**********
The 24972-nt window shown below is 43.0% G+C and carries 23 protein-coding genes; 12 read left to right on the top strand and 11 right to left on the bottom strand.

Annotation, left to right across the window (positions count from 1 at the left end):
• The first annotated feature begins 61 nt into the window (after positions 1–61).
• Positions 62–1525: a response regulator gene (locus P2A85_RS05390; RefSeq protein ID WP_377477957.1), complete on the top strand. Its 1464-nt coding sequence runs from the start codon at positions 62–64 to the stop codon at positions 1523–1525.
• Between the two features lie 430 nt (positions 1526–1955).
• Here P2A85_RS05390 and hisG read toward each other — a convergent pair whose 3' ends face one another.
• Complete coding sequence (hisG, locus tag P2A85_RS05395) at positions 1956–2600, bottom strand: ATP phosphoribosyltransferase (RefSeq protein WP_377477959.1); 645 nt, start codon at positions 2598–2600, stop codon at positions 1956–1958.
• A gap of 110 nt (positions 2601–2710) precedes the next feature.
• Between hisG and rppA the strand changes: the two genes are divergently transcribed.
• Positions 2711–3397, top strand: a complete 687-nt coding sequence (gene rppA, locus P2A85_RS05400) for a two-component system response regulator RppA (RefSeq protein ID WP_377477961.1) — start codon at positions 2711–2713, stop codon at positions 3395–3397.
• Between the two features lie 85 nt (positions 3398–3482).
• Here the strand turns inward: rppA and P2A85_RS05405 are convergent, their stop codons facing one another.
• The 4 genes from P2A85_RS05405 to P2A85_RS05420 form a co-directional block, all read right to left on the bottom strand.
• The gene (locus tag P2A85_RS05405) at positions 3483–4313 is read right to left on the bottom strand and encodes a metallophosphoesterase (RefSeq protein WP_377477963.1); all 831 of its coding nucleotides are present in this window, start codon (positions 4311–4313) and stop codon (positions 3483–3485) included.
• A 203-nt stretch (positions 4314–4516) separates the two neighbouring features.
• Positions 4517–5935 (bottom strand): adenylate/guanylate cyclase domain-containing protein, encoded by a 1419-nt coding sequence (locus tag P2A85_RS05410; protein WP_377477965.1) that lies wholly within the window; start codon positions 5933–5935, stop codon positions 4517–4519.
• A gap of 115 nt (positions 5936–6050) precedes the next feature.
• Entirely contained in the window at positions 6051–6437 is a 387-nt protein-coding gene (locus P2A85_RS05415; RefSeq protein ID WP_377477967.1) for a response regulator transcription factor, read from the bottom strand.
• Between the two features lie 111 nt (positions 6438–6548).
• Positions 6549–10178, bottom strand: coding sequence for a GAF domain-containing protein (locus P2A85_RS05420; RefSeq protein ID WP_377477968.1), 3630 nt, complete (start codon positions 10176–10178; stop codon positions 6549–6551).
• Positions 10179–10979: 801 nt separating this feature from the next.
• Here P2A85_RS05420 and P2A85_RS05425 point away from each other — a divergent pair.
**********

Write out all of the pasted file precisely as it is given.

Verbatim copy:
The 24972-nt window shown below is 43.0% G+C and carries 23 protein-coding genes; 12 read left to right on the top strand and 11 right to left on the bottom strand.

Annotation, left to right across the window (positions count from 1 at the left end):
• The first annotated feature begins 61 nt into the window (after positions 1–61).
• Positions 62–1525: a response regulator gene (locus P2A85_RS05390; RefSeq protein ID WP_377477957.1), complete on the top strand. Its 1464-nt coding sequence runs from the start codon at positions 62–64 to the stop codon at positions 1523–1525.
• Between the two features lie 430 nt (positions 1526–1955).
• Here P2A85_RS05390 and hisG read toward each other — a convergent pair whose 3' ends face one another.
• Complete coding sequence (hisG, locus tag P2A85_RS05395) at positions 1956–2600, bottom strand: ATP phosphoribosyltransferase (RefSeq protein WP_377477959.1); 645 nt, start codon at positions 2598–2600, stop codon at positions 1956–1958.
• A gap of 110 nt (positions 2601–2710) precedes the next feature.
• Between hisG and rppA the strand changes: the two genes are divergently transcribed.
• Positions 2711–3397, top strand: a complete 687-nt coding sequence (gene rppA, locus P2A85_RS05400) for a two-component system response regulator RppA (RefSeq protein ID WP_377477961.1) — start codon at positions 2711–2713, stop codon at positions 3395–3397.
• Between the two features lie 85 nt (positions 3398–3482).
• Here the strand turns inward: rppA and P2A85_RS05405 are convergent, their stop codons facing one another.
• The 4 genes from P2A85_RS05405 to P2A85_RS05420 form a co-directional block, all read right to left on the bottom strand.
• The gene (locus tag P2A85_RS05405) at positions 3483–4313 is read right to left on the bottom strand and encodes a metallophosphoesterase (RefSeq protein WP_377477963.1); all 831 of its coding nucleotides are present in this window, start codon (positions 4311–4313) and stop codon (positions 3483–3485) included.
• A 203-nt stretch (positions 4314–4516) separates the two neighbouring features.
• Positions 4517–5935 (bottom strand): adenylate/guanylate cyclase domain-containing protein, encoded by a 1419-nt coding sequence (locus tag P2A85_RS05410; protein WP_377477965.1) that lies wholly within the window; start codon positions 5933–5935, stop codon positions 4517–4519.
• A gap of 115 nt (positions 5936–6050) precedes the next feature.
• Entirely contained in the window at positions 6051–6437 is a 387-nt protein-coding gene (locus P2A85_RS05415; RefSeq protein ID WP_377477967.1) for a response regulator transcription factor, read from the bottom strand.
• Between the two features lie 111 nt (positions 6438–6548).
• Positions 6549–10178, bottom strand: coding sequence for a GAF domain-containing protein (locus P2A85_RS05420; RefSeq protein ID WP_377477968.1), 3630 nt, complete (start codon positions 10176–10178; stop codon positions 6549–6551).
• Positions 10179–10979: 801 nt separating this feature from the next.
• Here P2A85_RS05420 and P2A85_RS05425 point away from each other — a divergent pair.